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A Father's Day Find for Dear Old Dad

June 12, 1997|LYNNE HEFFLEY | TIMES STAFF WRITER

Jeff Moss, one of "Sesame Street's" original creators and the man responsible for such signature songs as Ernie's bath time anthem, "Rubber Duckie," has been entertaining children and appreciative adults for decades with his work on the show.

The Oscar nominee (for his music and lyrics in "The Muppets Take Manhattan") and 14-time Emmy winner is also the author of several books of poetic whimsy rich with emotional resonance for all ages. His latest is a Father's Day find: "The Dad of the Dad of the Dad of Your Dad (Stories About Kids and Their Fathers)," illustrated by Chris Demarest and available this month from Ballantine Books.

This affectionate, fantasy odyssey through history and beyond--a caveman and his son share a special moment, a knight and his daughter have a dragon adventure, a futuristic family learns a lesson in tradition and change--also reflects a personal odyssey for Moss, 53, who didn't become a dad until 1991.

"The experience of fatherhood is very different from anything that I've lived before," Moss said from his New York home base. "I wouldn't have been able to imagine what it would bring out in me.

"It isn't that [being a father] has changed my basic sensibility--in this book and in different ways, others before it ["The Butterfly Jar," "The Other Side of the Door," "Bob and Jack: A Boy and His Yak," "Hieronymus White"] all have to do with generational stuff and passing things on."

The inspiration for Moss' new book can be found in the caveman-and-son poem, "Stones in a Stream," the result of an experience Moss had when his son was 2 and "not very verbal. There was this little bridge across a stream and we threw stones and sticks off of it together and watched the sticks float from one side to the other. For me, there was something primal in that moment.

"I thought, probably, there was the time that the first fathers and the first kids did that."

Moss, a Princeton grad, began his career as a production assistant for "Captain Kangaroo" in 1965. He left for a short Army stint, then returned to the show for three years as a writer before quitting to "write serious stuff for adults."

That lofty plan lasted less than a year, when he was asked to join the late Muppet genius Jim Henson, musical director Joe Raposo, director John Stone and others in Children's Television Workshop's groundbreaking "Sesame Street."

Moss helped develop Muppet icons Cookie Monster and Oscar the Grouch, and his songs--"I Love Trash," "Five People in My Family" and "People in Your Neighborhood," to name a few--along with those of the late Raposo, helped shape the show.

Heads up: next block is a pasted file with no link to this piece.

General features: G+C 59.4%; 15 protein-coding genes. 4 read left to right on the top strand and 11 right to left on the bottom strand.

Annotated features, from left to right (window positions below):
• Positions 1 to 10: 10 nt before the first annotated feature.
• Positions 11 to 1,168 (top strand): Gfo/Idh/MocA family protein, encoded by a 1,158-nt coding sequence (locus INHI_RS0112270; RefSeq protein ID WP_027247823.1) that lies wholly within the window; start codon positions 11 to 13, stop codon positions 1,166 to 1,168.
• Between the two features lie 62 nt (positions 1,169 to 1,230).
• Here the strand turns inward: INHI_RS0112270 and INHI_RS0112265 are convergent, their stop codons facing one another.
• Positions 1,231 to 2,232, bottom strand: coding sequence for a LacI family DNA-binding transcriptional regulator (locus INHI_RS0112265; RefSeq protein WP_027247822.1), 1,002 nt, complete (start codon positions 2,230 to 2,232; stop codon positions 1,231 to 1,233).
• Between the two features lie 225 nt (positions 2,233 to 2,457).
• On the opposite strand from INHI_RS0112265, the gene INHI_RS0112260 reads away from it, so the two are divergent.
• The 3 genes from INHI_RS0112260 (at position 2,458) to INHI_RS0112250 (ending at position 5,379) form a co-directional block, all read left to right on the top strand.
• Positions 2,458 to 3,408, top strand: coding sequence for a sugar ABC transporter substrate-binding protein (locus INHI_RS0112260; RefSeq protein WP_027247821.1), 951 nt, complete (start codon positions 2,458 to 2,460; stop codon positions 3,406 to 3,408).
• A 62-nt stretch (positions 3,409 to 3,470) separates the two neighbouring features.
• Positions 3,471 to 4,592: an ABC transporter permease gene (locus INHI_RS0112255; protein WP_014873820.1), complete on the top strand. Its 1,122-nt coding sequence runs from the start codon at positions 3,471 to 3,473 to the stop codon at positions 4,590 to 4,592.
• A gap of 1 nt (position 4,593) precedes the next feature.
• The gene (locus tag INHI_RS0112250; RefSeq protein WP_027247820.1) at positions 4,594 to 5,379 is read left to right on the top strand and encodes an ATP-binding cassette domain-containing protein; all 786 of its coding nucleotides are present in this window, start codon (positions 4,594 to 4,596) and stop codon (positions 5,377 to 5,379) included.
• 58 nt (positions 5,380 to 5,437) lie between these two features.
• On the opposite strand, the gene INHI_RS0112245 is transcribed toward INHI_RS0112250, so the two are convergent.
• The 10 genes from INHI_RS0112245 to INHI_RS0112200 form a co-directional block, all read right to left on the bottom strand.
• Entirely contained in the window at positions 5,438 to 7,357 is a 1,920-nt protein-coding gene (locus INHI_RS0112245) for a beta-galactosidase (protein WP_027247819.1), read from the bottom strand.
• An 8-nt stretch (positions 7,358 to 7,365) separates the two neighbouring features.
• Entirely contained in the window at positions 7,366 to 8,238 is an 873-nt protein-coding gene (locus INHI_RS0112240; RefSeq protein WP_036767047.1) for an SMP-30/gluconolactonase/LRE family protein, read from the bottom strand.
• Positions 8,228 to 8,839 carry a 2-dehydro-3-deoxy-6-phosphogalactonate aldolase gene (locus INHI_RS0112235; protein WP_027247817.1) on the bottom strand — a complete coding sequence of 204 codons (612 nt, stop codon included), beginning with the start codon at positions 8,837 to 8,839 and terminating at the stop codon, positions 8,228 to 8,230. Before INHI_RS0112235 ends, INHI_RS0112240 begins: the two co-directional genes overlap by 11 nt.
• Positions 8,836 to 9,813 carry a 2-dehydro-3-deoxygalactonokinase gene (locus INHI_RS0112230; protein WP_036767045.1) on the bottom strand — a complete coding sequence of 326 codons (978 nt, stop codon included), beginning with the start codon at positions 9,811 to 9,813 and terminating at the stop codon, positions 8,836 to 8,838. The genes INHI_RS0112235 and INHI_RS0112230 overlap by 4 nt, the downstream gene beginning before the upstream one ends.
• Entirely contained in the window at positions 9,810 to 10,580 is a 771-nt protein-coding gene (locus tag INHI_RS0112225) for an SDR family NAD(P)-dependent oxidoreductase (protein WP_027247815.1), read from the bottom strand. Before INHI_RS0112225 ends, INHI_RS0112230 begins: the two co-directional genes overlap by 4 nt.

After serving as head writer for many years, Moss pursued other creative endeavors, Muppet-related and not, but he is still involved with the show.

"I still do 'Sesame Street' a couple of months a year," he said. "They are generous enough to allow a few of us to do pretty much as we want, when we want, so each year I do a number of scripts, a number of songs."

His guiding principle is to respect children as people and "in no way sell them short."

It's obvious that Moss still keenly misses Henson, who died suddenly of pneumonia seven years ago. Moss finds it difficult to describe his feelings upon hearing of Henson's death.

"It was the only time I couldn't get up. I just felt so horrible. I haven't figured it out yet. It was so tragic and so needless. You look at Kermit, you look at Ernie, and that was Jim's spirit."

Moss, who says his own self-proclaimed Oscar the Grouch side has mellowed with age and fatherhood, mixes the whimsical humor in his poems with a comfortable tenderness: A cowboy's son grows up to literally fill his proud dad's boots, a famous explorer lovingly makes time for his offspring and an attentive papa even keeps Little Red Riding Hood's life wolf-free.

"I think the tender side is there in most people," Moss said, "and certain things happen that make it easier to show. Parenthood is one. Getting older is another."

* "The Dad of the Dad of the Dad of Your Dad," Jeff Moss, Ballantine Books, hardcover, $18.

*

Radio Romp: The 24-hour kids' radio network, Radio AAHS, will celebrate seven years of family programming at Santa Ana River Lakes on Saturday from 11 a.m. to 3 p.m., hosted by KPLS-AM (830) AAHS World Radio, the station that covers L.A., Orange, Riverside and San Bernardino counties.

The free "AAHS World Radio Birthday Bash" will feature an on-site broadcast of "Live From Universal Studios Hollywood," with the "Jurassic Park Monster Truck" serving as the day's studio for host Bruce Barker and surprise guests. Stage entertainment includes the Happy Crowd, Erock for Kids, A Class Act and other musical groups. There will also be a Velcro wall, a dunk tank, an obstacle challenge and other entertainment.

* "AAHS World Radio Birthday Bash," Santa Ana River Lakes, 4060 E. La Palma Ave., Anaheim, Saturday, 11 a.m. to 3 p.m. Free. (714) 780-8077.

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